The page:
There are several substrate-sifting species available, with the yellowhead sleeper goby (Valenciennea strigata), the sixspot sleeper goby (V. sexguttata), and the dragon goby (Amblygobius phalaena) being three examples. Like other sifters, these will move around the bottom of a tank and scoop up mouthfuls of sand/fine gravel looking for tiny bits of food. This provides them with meals and also helps to keep the substrate clean in the process. They churn the bits around in their mouths, after which they drop from the fishes' gill openings, minus anything the fish considers edible.
Their activity keeps the substrate stirred up well, breaks up detritus, and also keeps algal growth down. This keeps the substrate cleaner looking, and also puts detrital particles into suspension where they can be collected by mechanical filters if you use them. There may also be an added benefit to any filter-feeding organisms present in the tank, which can make use of the fine detrital particles and various tiny organisms that may be freed from substrate by the fishes' activities.
Fortunately, these fishes will typically (but not always) learn to eat other fish foods that are offered, and thus won't starve if they can't get what they need from your bottom cover. However, you do need to keep in mind that these fishes can't handle medium to large gravel sizes. Thus, they should only be kept in tanks with appropriate substrates if you want to see them do what they do naturally and expect any work out of them. Also note that while they stay relatively small and some may do fine in mated pairs, most of them tend to not get along with other bottom-dwelling fishes.
The Algae Cleaning Fishes:
The first type of algae-eating fish
that typically comes to mind is a tang (also called a surgeonfish,
depending on who you ask). There are many types of tangs, and theyre
available essentially everywhere you look for good reason. Most all of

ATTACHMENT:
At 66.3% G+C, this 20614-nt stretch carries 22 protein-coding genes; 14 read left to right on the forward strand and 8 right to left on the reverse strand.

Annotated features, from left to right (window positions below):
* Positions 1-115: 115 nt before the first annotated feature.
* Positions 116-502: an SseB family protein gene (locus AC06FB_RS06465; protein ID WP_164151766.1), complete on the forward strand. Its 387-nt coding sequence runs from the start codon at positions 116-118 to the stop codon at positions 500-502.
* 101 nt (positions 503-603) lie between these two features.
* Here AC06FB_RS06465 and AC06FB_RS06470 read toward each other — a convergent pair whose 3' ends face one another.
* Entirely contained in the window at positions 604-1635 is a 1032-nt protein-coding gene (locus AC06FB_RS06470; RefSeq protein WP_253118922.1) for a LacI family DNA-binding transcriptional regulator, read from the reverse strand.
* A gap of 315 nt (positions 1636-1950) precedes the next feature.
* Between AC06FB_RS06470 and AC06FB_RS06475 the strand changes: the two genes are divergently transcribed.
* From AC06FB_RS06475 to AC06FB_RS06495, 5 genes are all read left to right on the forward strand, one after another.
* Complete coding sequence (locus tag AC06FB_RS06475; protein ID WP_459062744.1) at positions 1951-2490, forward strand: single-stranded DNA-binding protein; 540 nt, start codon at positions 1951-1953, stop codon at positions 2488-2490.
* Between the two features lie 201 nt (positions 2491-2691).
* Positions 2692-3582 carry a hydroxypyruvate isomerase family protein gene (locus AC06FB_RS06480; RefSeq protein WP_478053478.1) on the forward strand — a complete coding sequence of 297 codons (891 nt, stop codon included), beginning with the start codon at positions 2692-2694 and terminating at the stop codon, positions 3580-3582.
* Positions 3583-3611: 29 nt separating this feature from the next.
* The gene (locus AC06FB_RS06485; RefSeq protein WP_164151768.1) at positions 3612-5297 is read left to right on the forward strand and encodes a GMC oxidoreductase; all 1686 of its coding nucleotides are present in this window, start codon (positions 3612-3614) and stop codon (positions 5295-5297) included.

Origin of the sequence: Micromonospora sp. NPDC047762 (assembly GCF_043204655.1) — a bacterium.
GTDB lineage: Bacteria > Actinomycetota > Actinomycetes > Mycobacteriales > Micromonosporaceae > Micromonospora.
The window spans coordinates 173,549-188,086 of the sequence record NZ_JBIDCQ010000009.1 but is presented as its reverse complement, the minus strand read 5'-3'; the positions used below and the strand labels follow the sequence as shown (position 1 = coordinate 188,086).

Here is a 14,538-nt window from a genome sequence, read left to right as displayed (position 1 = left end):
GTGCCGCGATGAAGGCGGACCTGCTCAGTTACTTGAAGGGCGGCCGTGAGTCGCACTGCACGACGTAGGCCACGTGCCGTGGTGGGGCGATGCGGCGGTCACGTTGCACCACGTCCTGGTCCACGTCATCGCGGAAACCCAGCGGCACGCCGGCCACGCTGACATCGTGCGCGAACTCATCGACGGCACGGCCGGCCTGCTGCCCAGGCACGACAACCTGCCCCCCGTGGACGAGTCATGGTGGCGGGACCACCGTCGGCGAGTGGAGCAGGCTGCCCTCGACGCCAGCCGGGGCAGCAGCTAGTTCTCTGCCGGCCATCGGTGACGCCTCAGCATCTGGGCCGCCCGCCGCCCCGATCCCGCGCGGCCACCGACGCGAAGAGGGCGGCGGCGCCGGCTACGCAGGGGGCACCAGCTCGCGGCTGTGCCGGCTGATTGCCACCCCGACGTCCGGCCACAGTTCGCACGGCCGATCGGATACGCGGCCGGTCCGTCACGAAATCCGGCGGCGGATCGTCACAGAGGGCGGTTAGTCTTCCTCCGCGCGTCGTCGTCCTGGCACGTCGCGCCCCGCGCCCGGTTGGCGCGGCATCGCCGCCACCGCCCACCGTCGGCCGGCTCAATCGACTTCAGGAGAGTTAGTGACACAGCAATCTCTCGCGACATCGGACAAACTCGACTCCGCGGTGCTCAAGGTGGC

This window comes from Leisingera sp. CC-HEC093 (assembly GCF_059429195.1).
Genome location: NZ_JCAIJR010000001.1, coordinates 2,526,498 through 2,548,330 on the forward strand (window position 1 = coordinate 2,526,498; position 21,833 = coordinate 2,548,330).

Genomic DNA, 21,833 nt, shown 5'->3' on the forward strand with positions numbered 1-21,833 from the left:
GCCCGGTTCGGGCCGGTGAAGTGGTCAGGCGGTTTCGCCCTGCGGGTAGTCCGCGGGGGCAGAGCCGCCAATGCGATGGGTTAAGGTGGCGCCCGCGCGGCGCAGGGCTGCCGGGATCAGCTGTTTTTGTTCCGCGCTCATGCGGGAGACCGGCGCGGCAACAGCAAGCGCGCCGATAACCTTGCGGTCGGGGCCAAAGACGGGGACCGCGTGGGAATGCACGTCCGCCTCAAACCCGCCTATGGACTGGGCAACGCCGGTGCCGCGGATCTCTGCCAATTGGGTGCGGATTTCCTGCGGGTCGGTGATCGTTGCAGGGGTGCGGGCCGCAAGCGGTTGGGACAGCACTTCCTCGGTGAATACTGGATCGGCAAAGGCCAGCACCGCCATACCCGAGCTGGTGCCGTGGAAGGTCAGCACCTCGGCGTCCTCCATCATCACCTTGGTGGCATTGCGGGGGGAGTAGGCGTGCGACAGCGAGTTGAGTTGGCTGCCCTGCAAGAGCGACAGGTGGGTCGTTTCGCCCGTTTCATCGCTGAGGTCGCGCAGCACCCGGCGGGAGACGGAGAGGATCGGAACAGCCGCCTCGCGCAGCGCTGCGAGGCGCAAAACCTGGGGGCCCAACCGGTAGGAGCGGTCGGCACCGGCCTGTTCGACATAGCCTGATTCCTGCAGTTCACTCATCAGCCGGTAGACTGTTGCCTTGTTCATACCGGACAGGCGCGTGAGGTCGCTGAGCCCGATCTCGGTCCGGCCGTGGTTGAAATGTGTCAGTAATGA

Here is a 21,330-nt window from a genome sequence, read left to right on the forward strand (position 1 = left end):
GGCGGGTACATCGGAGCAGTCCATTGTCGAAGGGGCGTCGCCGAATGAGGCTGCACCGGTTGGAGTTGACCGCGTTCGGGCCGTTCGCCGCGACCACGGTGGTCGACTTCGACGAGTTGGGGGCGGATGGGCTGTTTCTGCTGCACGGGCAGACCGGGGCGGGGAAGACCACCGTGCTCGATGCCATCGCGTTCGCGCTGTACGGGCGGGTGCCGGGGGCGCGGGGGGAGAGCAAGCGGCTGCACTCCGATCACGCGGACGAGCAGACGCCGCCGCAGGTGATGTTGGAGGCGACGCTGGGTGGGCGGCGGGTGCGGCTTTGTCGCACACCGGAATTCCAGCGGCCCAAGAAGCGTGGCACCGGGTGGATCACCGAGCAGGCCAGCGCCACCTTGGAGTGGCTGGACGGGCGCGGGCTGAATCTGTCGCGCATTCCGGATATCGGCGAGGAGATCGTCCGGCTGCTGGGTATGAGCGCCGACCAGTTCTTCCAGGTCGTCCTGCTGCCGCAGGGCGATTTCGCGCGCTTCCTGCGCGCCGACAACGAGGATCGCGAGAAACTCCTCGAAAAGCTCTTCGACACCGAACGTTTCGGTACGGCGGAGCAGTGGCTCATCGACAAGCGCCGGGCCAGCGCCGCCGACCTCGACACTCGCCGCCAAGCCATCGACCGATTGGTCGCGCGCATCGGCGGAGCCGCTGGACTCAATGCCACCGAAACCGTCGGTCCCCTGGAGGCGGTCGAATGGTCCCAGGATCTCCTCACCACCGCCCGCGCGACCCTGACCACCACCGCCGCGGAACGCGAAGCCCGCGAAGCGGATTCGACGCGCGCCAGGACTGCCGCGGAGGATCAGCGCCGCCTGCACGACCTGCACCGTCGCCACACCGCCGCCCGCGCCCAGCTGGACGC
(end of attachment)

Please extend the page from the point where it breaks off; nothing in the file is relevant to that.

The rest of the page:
them are colorful and attractive fishes with some personality, and
theyre good algae-eaters, too. Various tangs will spend their entire
day roaming around non-stop, pecking and nipping at fine algae that can
form a coating on rocks and such, and larger macroalgae that sprouts up
and into the water, as well. In general, theyre all invertebrate safe,
as well, and wont bother your other critters. There are exceptions, but
theyre few and far between.
While they arent as popular in the hobby, the Rabbitfishes (some of which are called Foxfaces) are certainly good at removing unwanted algae, too. These fishes are typically very hardy and will also pick and nibble away at all sorts of algae. And like the tangs, these will generally leave your critters alone unless they are underfed. Ive found that they arent as picky about what they eat as some tangs can be, but again, there can be some size/compatibility issues with various species. Thus, youll need to do some checking before bringing one of these home, too. You also need to be careful with them if you ever need to handle one for some reason, as these are some of the few sorts of fishes that possess venomous spines. Fortunately, theyre not aggressive though, and wont come after you with their spines. Theyre for defense.
Next, there are the angelfishes. Larger angelfish species are typically unsuitable for life in reef aquariums, as their diets often include sponges, corals, and other invertebrates - and they can get really big, too. However, the smaller angelfish species (typically called pygmy or dwarf angels) are much more likely to stay out of trouble and do some work in the tank, too. Most of these belong to the genus Centropyge, come in lots of gorgeous colors and patterns, and also stay under 6 inches.
However, pygmy angelfishes arent as
desirable as the other fishes covered, because they typically just dont
go after algae they way tangs and Rabbitfishes do. But, they will
typically help out at least a little. Still, as is often the case,
there are some compatibility problems with them at times, as they often
dont get along with various other fishes. And, while they usually are
completely invertebrate-safe, there are individuals that may decide to
pester or nibble at various invertebrates like giant clams and some